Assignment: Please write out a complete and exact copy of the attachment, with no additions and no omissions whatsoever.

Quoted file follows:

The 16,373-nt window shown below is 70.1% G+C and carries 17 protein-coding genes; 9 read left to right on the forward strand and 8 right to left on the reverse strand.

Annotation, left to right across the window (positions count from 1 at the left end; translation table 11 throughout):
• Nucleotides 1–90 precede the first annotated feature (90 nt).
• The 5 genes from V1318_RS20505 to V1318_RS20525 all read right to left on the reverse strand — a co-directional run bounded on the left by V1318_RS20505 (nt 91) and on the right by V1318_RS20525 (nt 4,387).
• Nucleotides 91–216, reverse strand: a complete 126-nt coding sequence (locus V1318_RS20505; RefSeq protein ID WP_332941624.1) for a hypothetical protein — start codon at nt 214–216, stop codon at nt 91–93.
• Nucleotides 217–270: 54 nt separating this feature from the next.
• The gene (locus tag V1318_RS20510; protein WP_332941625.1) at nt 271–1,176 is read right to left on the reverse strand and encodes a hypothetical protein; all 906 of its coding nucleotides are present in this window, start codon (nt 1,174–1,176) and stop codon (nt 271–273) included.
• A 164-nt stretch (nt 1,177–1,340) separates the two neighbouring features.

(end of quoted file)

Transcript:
The 16,373-nt window shown below is 70.1% G+C and carries 17 protein-coding genes; 9 read left to right on the forward strand and 8 right to left on the reverse strand.

Annotation, left to right across the window (positions count from 1 at the left end; translation table 11 throughout):
• Nucleotides 1–90 precede the first annotated feature (90 nt).
• The 5 genes from V1318_RS20505 to V1318_RS20525 all read right to left on the reverse strand — a co-directional run bounded on the left by V1318_RS20505 (nt 91) and on the right by V1318_RS20525 (nt 4,387).
• Nucleotides 91–216, reverse strand: a complete 126-nt coding sequence (locus V1318_RS20505; RefSeq protein ID WP_332941624.1) for a hypothetical protein — start codon at nt 214–216, stop codon at nt 91–93.
• Nucleotides 217–270: 54 nt separating this feature from the next.
• The gene (locus tag V1318_RS20510; protein WP_332941625.1) at nt 271–1,176 is read right to left on the reverse strand and encodes a hypothetical protein; all 906 of its coding nucleotides are present in this window, start codon (nt 1,174–1,176) and stop codon (nt 271–273) included.
• A 164-nt stretch (nt 1,177–1,340) separates the two neighbouring features.